Saturday, March 18, 2006

Drivers for disability center join Teamsters

Transportation workers at the Center for Disability Services voted in a 2-1 ratio Friday to join the Teamsters union.

All 66 full-time employees, who include drivers, transport assistants, mechanics and dispatchers, cast ballots between 9:30 a.m. and 1:30 p.m. at the center's 700 S. Pearl St. facility.

The vote count was 44-22, according to union officials.

Two previous organizing efforts failed at the center, previously known as the Center for the Disabled. Both of those efforts were undertaken by UNITE, the Union of Needletrades, Industrial and Textile Employees, and were aimed at organizing all center employees.

Norma Werner, a driver with the center for three years who supported the Teamsters' effort, said the employees look forward to beginning negotiations for their first contract.

She said transportation workers are hoping to achieve "respect on the job, better benefits and job security." Employees currently can contribute to a 401(k) retirement investment plan but do not have a pension fund. They also would like more extensive health coverage with lower co-pays, Werner said.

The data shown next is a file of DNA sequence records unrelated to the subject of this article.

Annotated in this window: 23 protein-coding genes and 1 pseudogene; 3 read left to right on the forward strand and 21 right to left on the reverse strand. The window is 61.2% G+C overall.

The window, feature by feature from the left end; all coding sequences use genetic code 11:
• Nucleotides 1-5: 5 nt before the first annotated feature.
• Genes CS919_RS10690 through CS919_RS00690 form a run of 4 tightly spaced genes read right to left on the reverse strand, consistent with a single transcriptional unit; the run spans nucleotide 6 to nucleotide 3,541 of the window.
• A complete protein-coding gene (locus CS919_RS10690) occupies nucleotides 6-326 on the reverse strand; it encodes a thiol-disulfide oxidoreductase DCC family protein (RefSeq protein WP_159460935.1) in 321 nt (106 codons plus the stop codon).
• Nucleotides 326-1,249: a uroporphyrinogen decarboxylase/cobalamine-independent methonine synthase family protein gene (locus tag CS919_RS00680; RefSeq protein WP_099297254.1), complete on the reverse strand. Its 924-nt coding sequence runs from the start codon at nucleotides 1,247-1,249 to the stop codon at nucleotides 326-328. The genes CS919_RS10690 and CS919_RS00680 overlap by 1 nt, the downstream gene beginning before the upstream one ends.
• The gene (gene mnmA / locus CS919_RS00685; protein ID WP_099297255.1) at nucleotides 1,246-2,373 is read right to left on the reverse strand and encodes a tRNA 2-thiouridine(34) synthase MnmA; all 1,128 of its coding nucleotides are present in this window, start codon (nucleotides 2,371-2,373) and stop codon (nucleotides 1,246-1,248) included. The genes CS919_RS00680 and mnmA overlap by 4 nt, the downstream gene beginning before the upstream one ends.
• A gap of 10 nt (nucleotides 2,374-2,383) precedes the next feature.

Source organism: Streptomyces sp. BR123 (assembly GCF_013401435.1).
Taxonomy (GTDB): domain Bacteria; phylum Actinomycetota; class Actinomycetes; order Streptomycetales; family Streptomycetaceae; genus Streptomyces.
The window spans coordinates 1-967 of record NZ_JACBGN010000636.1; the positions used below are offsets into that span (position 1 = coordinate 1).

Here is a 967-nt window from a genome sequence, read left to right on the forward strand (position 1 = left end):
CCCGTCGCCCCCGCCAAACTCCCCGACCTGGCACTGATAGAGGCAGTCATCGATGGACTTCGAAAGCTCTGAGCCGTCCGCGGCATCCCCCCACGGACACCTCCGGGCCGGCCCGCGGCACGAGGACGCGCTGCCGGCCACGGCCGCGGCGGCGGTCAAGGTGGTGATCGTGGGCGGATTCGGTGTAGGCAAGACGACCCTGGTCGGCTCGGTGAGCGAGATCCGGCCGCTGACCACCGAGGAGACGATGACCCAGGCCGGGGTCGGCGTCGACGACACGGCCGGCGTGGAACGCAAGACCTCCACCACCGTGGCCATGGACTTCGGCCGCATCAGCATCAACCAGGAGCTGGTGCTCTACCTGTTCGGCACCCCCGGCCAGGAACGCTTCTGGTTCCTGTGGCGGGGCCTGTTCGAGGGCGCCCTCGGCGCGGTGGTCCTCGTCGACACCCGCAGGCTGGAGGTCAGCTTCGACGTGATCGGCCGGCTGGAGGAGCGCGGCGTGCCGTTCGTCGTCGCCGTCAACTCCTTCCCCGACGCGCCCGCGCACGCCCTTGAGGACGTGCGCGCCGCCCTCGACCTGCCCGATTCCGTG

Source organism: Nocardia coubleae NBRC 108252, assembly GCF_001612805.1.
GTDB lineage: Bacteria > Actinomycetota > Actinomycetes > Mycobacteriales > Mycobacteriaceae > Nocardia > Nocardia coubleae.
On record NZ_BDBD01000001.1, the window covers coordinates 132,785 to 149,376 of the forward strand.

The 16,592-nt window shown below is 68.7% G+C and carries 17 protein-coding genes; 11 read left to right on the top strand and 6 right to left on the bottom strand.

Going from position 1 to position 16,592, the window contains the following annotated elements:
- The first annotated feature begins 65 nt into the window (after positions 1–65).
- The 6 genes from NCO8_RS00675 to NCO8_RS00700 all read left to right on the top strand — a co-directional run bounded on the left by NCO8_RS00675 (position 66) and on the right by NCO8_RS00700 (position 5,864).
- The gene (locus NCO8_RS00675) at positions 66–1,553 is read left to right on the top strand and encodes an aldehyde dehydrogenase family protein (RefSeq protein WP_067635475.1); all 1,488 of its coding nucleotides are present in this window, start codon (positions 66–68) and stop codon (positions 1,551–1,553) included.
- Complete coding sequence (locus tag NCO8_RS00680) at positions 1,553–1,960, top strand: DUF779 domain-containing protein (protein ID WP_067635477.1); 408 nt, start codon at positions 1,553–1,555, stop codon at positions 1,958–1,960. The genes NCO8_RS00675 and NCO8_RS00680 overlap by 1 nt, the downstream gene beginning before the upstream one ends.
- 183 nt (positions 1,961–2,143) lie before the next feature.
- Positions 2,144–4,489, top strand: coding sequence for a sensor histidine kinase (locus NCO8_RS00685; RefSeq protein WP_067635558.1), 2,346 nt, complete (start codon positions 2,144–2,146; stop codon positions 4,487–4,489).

The group was organized by Local 294, the Capital Region local for the International Brotherhood of Teamsters.

Gary Ryan of Local 294 attributed the success this time, in part, to the focus on a smaller group of employees. He said the union also has had contact with other center employees who are interested in forming a bargaining unit.

Center officials released a statement after the vote. "Center management respected the right of staff to vote in this election, and in fact encouraged every eligible transportation employee to vote," the statement said.

The statement also offered thanks to staff members "for continuing to conduct themselves in a professional and caring manner throughout the process."

Wednesday, March 15, 2006

TCA won't support ATA's higher weight limit proposal

The board of directors of the Truckload Carriers Association will not support the American Trucking Associations proposal to increase weight and size limits of big trucks.

The ATA changed its current policy on truck weight and size, recommending a standard 53-foot trailer and a 97,000-pound weight limit in certain circumstances.

“The TCA committees on Operating Practices and Highway Policy met jointly on March 12 and discussed this issue and recommended keeping current TCA policies on size and weights,” TCA president Chris Burruss told delegates to the organization’s annual meeting here on March 14.